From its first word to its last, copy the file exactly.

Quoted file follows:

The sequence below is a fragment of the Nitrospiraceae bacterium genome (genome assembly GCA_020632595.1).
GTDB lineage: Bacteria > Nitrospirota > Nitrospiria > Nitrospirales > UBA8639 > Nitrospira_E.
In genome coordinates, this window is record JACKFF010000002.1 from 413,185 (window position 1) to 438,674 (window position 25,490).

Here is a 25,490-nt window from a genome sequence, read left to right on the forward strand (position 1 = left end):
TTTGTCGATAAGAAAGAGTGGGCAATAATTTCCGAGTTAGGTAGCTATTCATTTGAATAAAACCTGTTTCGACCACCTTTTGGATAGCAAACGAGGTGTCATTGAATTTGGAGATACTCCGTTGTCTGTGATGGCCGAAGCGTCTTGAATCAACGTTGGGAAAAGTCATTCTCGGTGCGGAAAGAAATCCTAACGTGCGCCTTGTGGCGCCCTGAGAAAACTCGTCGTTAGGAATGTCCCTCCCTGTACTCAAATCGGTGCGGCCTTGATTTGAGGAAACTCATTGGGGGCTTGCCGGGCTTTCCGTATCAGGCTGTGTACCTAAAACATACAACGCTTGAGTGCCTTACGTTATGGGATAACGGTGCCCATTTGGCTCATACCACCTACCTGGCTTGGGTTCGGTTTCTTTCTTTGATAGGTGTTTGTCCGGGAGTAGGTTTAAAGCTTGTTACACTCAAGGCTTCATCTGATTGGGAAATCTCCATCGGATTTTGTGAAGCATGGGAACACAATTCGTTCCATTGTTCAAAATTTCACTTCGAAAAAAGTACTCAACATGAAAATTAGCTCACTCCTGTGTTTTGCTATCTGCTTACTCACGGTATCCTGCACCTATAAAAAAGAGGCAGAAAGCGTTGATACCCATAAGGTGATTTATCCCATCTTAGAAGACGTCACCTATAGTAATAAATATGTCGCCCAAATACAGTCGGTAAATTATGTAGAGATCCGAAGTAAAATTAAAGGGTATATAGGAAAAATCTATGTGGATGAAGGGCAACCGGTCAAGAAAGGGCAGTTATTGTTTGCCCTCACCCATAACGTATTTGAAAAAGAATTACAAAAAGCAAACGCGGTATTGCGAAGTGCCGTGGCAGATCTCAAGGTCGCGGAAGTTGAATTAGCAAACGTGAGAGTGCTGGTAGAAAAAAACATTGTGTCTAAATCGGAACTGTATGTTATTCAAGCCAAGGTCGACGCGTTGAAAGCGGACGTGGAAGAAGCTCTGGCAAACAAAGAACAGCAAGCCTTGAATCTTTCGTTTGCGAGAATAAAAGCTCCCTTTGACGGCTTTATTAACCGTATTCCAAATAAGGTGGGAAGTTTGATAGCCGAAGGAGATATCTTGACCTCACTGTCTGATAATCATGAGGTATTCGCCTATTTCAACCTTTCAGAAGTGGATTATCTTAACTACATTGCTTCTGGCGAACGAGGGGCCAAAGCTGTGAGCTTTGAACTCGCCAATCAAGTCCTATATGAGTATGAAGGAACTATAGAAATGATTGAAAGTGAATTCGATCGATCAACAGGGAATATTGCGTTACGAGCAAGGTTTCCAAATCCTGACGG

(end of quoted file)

The sequence below is a fragment of the Nitrospiraceae bacterium genome (genome assembly GCA_020632595.1).
GTDB lineage: Bacteria > Nitrospirota > Nitrospiria > Nitrospirales > UBA8639 > Nitrospira_E.
In genome coordinates, this window is record JACKFF010000002.1 from 413,185 (window position 1) to 438,674 (window position 25,490).

Here is a 25,490-nt window from a genome sequence, read left to right on the forward strand (position 1 = left end):
TTTGTCGATAAGAAAGAGTGGGCAATAATTTCCGAGTTAGGTAGCTATTCATTTGAATAAAACCTGTTTCGACCACCTTTTGGATAGCAAACGAGGTGTCATTGAATTTGGAGATACTCCGTTGTCTGTGATGGCCGAAGCGTCTTGAATCAACGTTGGGAAAAGTCATTCTCGGTGCGGAAAGAAATCCTAACGTGCGCCTTGTGGCGCCCTGAGAAAACTCGTCGTTAGGAATGTCCCTCCCTGTACTCAAATCGGTGCGGCCTTGATTTGAGGAAACTCATTGGGGGCTTGCCGGGCTTTCCGTATCAGGCTGTGTACCTAAAACATACAACGCTTGAGTGCCTTACGTTATGGGATAACGGTGCCCATTTGGCTCATACCACCTACCTGGCTTGGGTTCGGTTTCTTTCTTTGATAGGTGTTTGTCCGGGAGTAGGTTTAAAGCTTGTTACACTCAAGGCTTCATCTGATTGGGAAATCTCCATCGGATTTTGTGAAGCATGGGAACACAATTCGTTCCATTGTTCAAAATTTCACTTCGAAAAAAGTACTCAACATGAAAATTAGCTCACTCCTGTGTTTTGCTATCTGCTTACTCACGGTATCCTGCACCTATAAAAAAGAGGCAGAAAGCGTTGATACCCATAAGGTGATTTATCCCATCTTAGAAGACGTCACCTATAGTAATAAATATGTCGCCCAAATACAGTCGGTAAATTATGTAGAGATCCGAAGTAAAATTAAAGGGTATATAGGAAAAATCTATGTGGATGAAGGGCAACCGGTCAAGAAAGGGCAGTTATTGTTTGCCCTCACCCATAACGTATTTGAAAAAGAATTACAAAAAGCAAACGCGGTATTGCGAAGTGCCGTGGCAGATCTCAAGGTCGCGGAAGTTGAATTAGCAAACGTGAGAGTGCTGGTAGAAAAAAACATTGTGTCTAAATCGGAACTGTATGTTATTCAAGCCAAGGTCGACGCGTTGAAAGCGGACGTGGAAGAAGCTCTGGCAAACAAAGAACAGCAAGCCTTGAATCTTTCGTTTGCGAGAATAAAAGCTCCCTTTGACGGCTTTATTAACCGTATTCCAAATAAGGTGGGAAGTTTGATAGCCGAAGGAGATATCTTGACCTCACTGTCTGATAATCATGAGGTATTCGCCTATTTCAACCTTTCAGAAGTGGATTATCTTAACTACATTGCTTCTGGCGAACGAGGGGCCAAAGCTGTGAGCTTTGAACTCGCCAATCAAGTCCTATATGAGTATGAAGGAACTATAGAAATGATTGAAAGTGAATTCGATCGATCAACAGGGAATATTGCGTTACGAGCAAGGTTTCCAAATCCTGACGG